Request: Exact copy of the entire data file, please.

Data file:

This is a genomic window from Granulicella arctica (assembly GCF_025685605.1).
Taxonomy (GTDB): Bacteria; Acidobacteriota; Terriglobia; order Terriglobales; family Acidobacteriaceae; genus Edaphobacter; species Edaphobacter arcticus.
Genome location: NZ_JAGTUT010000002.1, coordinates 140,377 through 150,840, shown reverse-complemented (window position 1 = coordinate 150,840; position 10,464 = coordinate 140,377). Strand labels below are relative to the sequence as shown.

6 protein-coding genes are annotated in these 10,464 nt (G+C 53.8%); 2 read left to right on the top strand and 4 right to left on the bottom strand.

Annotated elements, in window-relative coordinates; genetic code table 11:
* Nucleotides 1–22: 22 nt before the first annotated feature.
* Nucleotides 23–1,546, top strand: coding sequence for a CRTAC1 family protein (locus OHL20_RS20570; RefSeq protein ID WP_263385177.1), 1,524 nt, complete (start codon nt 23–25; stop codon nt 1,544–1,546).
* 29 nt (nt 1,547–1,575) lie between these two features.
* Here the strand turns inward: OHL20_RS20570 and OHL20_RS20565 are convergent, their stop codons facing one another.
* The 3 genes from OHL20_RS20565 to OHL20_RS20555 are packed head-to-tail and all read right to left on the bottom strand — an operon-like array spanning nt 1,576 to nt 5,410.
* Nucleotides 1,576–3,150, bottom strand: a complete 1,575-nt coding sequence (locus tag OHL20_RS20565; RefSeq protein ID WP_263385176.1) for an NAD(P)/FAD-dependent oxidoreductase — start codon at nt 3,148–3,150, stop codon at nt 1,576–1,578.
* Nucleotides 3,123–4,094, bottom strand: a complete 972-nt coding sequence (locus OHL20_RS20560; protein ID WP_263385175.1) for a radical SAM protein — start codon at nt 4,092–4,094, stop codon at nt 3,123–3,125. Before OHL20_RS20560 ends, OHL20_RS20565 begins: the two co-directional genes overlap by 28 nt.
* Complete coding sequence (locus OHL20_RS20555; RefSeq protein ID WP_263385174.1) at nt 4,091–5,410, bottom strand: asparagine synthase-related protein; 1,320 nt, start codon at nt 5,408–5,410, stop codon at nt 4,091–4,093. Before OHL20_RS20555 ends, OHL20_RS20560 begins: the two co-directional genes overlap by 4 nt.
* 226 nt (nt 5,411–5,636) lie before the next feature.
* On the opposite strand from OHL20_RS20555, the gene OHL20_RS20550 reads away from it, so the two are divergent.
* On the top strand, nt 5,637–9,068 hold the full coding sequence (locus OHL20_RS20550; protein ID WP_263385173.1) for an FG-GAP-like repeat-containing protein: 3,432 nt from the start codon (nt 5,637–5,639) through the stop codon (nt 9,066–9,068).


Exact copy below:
This is a genomic window from Granulicella arctica (assembly GCF_025685605.1).
Taxonomy (GTDB): Bacteria; Acidobacteriota; Terriglobia; order Terriglobales; family Acidobacteriaceae; genus Edaphobacter; species Edaphobacter arcticus.
Genome location: NZ_JAGTUT010000002.1, coordinates 140,377 through 150,840, shown reverse-complemented (window position 1 = coordinate 150,840; position 10,464 = coordinate 140,377). Strand labels below are relative to the sequence as shown.

6 protein-coding genes are annotated in these 10,464 nt (G+C 53.8%); 2 read left to right on the top strand and 4 right to left on the bottom strand.

Annotated elements, in window-relative coordinates; genetic code table 11:
* Nucleotides 1–22: 22 nt before the first annotated feature.
* Nucleotides 23–1,546, top strand: coding sequence for a CRTAC1 family protein (locus OHL20_RS20570; RefSeq protein ID WP_263385177.1), 1,524 nt, complete (start codon nt 23–25; stop codon nt 1,544–1,546).
* 29 nt (nt 1,547–1,575) lie between these two features.
* Here the strand turns inward: OHL20_RS20570 and OHL20_RS20565 are convergent, their stop codons facing one another.
* The 3 genes from OHL20_RS20565 to OHL20_RS20555 are packed head-to-tail and all read right to left on the bottom strand — an operon-like array spanning nt 1,576 to nt 5,410.
* Nucleotides 1,576–3,150, bottom strand: a complete 1,575-nt coding sequence (locus tag OHL20_RS20565; RefSeq protein ID WP_263385176.1) for an NAD(P)/FAD-dependent oxidoreductase — start codon at nt 3,148–3,150, stop codon at nt 1,576–1,578.
* Nucleotides 3,123–4,094, bottom strand: a complete 972-nt coding sequence (locus OHL20_RS20560; protein ID WP_263385175.1) for a radical SAM protein — start codon at nt 4,092–4,094, stop codon at nt 3,123–3,125. Before OHL20_RS20560 ends, OHL20_RS20565 begins: the two co-directional genes overlap by 28 nt.
* Complete coding sequence (locus OHL20_RS20555; RefSeq protein ID WP_263385174.1) at nt 4,091–5,410, bottom strand: asparagine synthase-related protein; 1,320 nt, start codon at nt 5,408–5,410, stop codon at nt 4,091–4,093. Before OHL20_RS20555 ends, OHL20_RS20560 begins: the two co-directional genes overlap by 4 nt.
* 226 nt (nt 5,411–5,636) lie before the next feature.
* On the opposite strand from OHL20_RS20555, the gene OHL20_RS20550 reads away from it, so the two are divergent.
* On the top strand, nt 5,637–9,068 hold the full coding sequence (locus OHL20_RS20550; protein ID WP_263385173.1) for an FG-GAP-like repeat-containing protein: 3,432 nt from the start codon (nt 5,637–5,639) through the stop codon (nt 9,066–9,068).